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Coffee farmers invited to make proposals on regulation

Prof Joseph Kieyah. FILE PHOTO | NMG
Prof Joseph Kieyah. FILE PHOTO | NMG 

The government has now given farmers and other stakeholders a chance to discuss and make suggestions on new coffee regulations proposed to turn around the ailing sub-sector.

This is in compliance with a court order issued in July by the High Court, which declared the regulations unlawful and directed Agriculture Cabinet Secretary Willy Bet to ensure they are passed within 30 days of the first sitting of the current Parliament.

In a notice sent to the stakeholders, the Agriculture and Food Authority, which is the industry’s regulator, has invited them to present their views on the draft regulations 2017 at a forum they have organised in Nairobi on Monday.

Growers who were invited through their co-operative societies are expected to personally attend the forum at the AFA headquarters along Naivasha Road although some have already sent their written submissions.

Others expected at the event include marketers and millers as well as owners of coffee estates.

The new regulations had been proposed by members of a task force President Uhuru Kenyatta had appointed last year to see how the coffee industry could be turned around after years of mismanagement.

According to the chairman of the task force, Prof Joseph Kieyah, who is also heading a committee to implement the reforms, the regulations have been adjusted.

“We have only made some few changes,” he told Sunday Nation.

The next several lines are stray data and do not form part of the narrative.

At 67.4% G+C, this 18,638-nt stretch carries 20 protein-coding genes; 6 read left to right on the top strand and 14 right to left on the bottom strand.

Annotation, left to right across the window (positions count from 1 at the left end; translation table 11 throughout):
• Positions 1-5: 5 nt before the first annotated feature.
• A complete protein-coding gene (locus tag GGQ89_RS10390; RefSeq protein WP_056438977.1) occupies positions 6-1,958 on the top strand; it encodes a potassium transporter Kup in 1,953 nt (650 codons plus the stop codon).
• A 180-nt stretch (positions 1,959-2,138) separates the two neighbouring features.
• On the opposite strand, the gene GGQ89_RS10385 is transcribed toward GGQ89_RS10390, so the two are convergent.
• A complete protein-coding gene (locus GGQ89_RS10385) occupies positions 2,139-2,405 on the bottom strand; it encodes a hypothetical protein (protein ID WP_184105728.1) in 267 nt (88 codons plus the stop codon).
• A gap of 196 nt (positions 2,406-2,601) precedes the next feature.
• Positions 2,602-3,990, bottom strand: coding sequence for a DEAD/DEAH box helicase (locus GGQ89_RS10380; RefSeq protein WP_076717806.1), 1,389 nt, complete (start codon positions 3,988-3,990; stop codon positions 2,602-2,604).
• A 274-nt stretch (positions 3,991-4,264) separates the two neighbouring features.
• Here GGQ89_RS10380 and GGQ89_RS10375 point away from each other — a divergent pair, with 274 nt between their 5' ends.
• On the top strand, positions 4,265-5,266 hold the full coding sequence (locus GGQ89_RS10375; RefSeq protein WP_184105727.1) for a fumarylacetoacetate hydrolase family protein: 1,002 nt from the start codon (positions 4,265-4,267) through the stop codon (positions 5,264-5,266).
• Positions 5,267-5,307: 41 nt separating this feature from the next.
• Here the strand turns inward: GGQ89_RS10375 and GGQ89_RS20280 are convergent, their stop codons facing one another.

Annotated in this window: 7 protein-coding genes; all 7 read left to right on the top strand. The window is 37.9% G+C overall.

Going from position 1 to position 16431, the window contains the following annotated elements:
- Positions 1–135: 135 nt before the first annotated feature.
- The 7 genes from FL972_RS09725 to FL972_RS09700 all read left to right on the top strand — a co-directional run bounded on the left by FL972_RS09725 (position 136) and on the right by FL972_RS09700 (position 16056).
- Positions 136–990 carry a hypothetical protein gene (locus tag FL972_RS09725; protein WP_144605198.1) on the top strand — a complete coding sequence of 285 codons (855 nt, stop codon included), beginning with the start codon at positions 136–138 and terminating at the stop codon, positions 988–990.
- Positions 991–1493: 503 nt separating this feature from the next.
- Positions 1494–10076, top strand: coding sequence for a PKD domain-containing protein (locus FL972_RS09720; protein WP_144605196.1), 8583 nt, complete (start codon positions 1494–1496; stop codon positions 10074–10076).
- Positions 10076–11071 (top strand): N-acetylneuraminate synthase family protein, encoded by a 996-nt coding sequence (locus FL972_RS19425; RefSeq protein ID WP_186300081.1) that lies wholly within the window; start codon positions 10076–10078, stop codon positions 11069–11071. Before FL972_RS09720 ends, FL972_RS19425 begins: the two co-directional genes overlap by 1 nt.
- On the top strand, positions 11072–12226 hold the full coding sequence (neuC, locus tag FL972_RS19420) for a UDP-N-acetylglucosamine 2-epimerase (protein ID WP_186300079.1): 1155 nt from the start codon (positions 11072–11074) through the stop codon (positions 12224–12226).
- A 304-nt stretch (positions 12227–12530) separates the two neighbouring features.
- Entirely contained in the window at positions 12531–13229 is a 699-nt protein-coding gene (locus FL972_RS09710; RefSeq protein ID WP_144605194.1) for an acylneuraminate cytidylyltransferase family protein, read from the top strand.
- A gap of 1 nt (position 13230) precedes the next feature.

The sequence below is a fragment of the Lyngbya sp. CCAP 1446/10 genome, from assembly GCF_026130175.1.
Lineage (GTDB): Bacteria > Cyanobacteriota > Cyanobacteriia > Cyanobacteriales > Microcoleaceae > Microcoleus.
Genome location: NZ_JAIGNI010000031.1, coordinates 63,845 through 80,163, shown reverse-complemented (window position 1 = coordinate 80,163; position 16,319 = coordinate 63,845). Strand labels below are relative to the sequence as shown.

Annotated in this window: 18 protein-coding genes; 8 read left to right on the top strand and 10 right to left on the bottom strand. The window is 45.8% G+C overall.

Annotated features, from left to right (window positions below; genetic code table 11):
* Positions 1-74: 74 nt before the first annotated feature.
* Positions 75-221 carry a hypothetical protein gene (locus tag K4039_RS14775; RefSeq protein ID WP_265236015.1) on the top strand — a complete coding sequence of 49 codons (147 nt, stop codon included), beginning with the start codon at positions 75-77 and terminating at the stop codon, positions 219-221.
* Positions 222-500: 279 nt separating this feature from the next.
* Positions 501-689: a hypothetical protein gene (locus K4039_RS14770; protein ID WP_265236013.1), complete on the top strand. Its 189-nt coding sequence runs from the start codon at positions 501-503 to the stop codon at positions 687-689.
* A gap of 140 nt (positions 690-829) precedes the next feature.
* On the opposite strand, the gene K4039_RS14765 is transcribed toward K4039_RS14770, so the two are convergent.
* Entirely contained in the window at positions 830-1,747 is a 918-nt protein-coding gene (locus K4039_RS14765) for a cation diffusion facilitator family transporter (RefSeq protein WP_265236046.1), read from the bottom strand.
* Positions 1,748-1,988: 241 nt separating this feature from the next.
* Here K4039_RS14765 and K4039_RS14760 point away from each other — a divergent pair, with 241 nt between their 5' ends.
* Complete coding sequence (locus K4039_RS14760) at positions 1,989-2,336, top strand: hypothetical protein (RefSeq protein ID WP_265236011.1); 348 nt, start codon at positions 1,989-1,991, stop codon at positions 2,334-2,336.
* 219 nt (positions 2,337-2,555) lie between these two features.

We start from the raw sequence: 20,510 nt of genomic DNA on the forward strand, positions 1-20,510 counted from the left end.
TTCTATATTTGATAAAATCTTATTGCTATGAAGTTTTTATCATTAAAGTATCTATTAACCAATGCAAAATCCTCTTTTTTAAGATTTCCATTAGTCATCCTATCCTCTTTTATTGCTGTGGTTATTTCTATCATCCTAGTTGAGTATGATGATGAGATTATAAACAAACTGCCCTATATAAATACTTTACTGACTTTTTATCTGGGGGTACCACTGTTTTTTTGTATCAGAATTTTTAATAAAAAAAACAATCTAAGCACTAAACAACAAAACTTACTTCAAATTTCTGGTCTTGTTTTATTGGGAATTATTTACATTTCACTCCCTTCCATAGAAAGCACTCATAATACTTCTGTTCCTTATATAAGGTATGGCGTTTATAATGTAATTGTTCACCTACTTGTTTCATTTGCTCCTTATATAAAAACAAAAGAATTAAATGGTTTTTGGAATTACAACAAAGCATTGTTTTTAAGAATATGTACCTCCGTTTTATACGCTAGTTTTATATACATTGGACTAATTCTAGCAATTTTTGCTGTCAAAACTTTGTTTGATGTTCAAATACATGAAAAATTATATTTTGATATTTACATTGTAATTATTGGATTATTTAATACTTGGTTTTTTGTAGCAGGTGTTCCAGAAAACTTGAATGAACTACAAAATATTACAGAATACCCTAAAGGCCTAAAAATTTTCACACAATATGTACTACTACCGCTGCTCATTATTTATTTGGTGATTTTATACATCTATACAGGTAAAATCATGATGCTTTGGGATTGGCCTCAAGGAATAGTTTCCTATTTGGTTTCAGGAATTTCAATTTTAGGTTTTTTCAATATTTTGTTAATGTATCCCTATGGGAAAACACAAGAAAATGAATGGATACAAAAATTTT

Officials of co-operative societies, which are the marketing agents of smallholder farmers have strongly opposed the regulations. They have been arguing that if implemented they would kill the societies and render growers hopeless since they rely on these co-operatives for loans to buy farm inputs and other necessities like school fees.

One of the new rules the task force had proposed is to have farmers paid directly for their deliveries through Central Depository Unit (CDU).

Through the CDU, every grower shall open an account in which proceeds of his coffee would be directly wired to after his coffee is bought by buyers at the coffee auction.

Presently, money from coffee proceeds goes to the account of the co-operative societies from where expenses are deducted. The expenses include society’s overheads, and a levy charged by millers and marketing agents.

The questions officials of co-operative societies have been asking is how they will be recovering money to run factories and other expenditures.

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